Opportunities for Productive Work
Presented by S. N. Goel
Kamla Nagar Hospital, Jodhpur, Rajasthan, India

1. The People: Whatever the country, nationality, religion, caste, creed or culture, there are only two classes in this world. One is, what is commonly known as the privileged class and the other is the unprivileged class or the down trodden class. Floating in between them is the middle class. Nucleus of the privileged class is built round those people, who, and whose forebearers have been men of initiative and drive. They picked up all types of opportunities for work and advancement in life as and when they got them and in the process, they undertook all the risks involved in completing difficult and painstaking jobs. Everybody belonging to the privileged class may not be equally energetic and innovative and may not have that dash and initiative, but they sail through with their mentors and continue to bask in the glow of their achievements. Bulk of the people belonging to the unprivileged class are those, who lack opportunities for work and advancement in life for reasons embedded in the history and geography of their caste, creed, race, culture and religion. The greatest wonder is that they have survived and continue to survive inspite of all the odds. In the middle class, some people with initiative and drive pick up opportunities for work and advancement in life and gradually move up the ladder to the privileged class. Whereas, those who lack initiative and drive and miss the opportunities available to them, gradually slide down to the ranks of unprivileged class. The pattern is the same throughout the world. The difference is only in the scale. In the affluent countries social security nets are available to mitigate the hardship of the unprivileged class and to enable them to live a reasonably satisfied and peaceful life. In less affluent and poor countries, the unprivileged class does not have anything to protect them and the consequent result is malnutrition and hunger, ultimately leading to social unrest, stunted growth and deteriorating law and order problems.

2. Countries: The world is divided into so called developed countries, developing countries and undeveloped countries. Developed countries have been lands of opportunities. For centuries, they have served as strong magnets for the collection of best human material and physical resources of the world. People from the undeveloped and developing countries have been making a bee line to the developed countries for education, trade, business and settlement. The flow has always been unending and overflowing. USA the most developed of all the developed countries is a land of immigrants. It is a living example of what the human material and human endeavour can achieve, from almost a scratch. USA has been able to build up a strong infra-structure and all the affluence and sophistication, which has provided a helping hand for the economic development and prosperity of almost all countries of the world. Consequently, a number of countries in Asia and Pacific rim have gradually developed large opportunities for productive work, leading to a reverse flow of wealth, industries and talent from developed countries in the west to the developing countries in the east.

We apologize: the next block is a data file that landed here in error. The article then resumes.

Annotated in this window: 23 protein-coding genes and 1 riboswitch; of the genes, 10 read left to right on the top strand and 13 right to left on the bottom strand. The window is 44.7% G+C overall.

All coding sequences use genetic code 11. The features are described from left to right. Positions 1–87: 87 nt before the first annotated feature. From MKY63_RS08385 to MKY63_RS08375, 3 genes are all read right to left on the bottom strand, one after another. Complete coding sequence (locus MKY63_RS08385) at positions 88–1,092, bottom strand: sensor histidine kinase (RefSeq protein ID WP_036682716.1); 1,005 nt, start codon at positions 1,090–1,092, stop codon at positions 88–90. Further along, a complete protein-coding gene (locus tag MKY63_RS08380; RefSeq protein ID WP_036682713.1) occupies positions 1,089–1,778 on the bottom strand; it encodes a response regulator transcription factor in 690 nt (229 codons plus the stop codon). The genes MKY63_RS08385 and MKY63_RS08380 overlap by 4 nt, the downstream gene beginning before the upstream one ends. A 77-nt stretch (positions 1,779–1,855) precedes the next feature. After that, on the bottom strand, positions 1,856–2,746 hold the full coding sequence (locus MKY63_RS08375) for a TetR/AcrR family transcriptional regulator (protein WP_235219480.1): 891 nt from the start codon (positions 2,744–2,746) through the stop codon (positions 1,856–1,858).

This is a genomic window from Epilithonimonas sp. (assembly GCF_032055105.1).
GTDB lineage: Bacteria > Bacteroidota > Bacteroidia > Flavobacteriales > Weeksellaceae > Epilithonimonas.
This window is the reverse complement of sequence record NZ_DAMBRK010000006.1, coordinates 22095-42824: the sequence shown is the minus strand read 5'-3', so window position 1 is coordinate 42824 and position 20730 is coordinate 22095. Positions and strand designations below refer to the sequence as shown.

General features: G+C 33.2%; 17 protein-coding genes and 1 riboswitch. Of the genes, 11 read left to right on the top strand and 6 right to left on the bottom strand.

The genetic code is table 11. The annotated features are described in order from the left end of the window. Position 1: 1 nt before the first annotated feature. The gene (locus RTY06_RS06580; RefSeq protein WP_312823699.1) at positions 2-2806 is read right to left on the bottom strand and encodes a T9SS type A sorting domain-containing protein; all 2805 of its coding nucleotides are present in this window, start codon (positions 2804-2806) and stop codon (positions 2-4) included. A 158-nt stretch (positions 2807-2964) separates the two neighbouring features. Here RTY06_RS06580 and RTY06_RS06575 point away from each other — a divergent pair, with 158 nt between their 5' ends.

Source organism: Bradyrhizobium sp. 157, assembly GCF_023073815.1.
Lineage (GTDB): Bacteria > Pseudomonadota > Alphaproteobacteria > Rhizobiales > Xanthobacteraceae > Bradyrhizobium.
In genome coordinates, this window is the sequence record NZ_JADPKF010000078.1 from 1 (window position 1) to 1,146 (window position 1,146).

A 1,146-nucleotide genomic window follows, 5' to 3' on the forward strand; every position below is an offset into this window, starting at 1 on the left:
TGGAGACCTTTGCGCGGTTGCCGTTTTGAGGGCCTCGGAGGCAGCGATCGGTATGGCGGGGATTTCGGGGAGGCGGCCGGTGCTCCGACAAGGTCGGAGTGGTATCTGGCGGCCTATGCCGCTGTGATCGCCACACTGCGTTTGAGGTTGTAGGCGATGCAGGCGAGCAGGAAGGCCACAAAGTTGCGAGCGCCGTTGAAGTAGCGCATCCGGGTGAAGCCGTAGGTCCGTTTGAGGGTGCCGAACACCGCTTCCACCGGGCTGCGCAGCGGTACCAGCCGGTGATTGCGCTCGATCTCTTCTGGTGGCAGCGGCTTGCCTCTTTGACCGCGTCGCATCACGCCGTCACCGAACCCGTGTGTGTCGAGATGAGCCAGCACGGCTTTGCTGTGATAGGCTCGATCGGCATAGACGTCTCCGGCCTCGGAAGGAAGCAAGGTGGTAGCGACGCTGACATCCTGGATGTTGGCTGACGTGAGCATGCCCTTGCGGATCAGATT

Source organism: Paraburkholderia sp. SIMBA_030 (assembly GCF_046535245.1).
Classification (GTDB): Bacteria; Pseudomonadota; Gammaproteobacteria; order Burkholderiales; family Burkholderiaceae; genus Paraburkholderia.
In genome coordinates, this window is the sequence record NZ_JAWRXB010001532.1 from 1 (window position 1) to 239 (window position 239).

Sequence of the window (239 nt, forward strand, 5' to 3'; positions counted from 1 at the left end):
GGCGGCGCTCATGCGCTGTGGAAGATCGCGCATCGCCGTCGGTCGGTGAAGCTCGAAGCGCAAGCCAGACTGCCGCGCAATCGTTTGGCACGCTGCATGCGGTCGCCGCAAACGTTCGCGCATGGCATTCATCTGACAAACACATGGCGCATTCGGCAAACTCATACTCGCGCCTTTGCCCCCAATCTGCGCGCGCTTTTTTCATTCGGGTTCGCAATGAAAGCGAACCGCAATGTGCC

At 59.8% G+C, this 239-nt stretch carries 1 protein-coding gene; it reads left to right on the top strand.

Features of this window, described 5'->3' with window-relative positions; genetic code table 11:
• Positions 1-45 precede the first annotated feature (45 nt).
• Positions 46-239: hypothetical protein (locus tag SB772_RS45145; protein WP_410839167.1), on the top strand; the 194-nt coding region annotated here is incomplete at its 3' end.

3. Opportunities for work: Mahatma Gandhi’s concept of Khadi was to provide opportunities for work to the unprivileged masses without disturbing their place of residence and their normal daily routine. The unlimited opportunities of work at their own door and their chosen hour provided hope and a feeling of confidence to the common people. Food, nutrition, health and education followed for pushing the sights up. In the present context, Khadi should not be restricted to mean, the spinning of yarn by a Charkha and weaving of coarse cloth on a loom. Even when Mahatma Gandhi was living, he had moved on from a single spindle Charka to six to eight spindle Amber Charka from considerations of better productivity. As such, the spirit of Khadi represents the development of all types of opportunities for productive work for the masses in conformity with their skills, daily routine and life style. Mahatma Gandhi was able to provide relief to millions of people during the thirties with the help of this rudimentary tool. However, even after seventy to eighty years, development of substantial opportunities for productive work on a mass scale, continues to remain the pressing need of all countries of the world. To-day, we have all the know-how, we have all the resources, we have all the management and training skills and capability and therefore, there is no reason that if we can pool our talent and resources, we should not be able to put opportunities for productive work within easy grasp of the hands of of billions of people scattered all over of the world. People do not want aid or doles. People need opportunities for fruitful work for a modest living, for boosting up their self-esteem and for looking up to the future with a sense of hope and pride.

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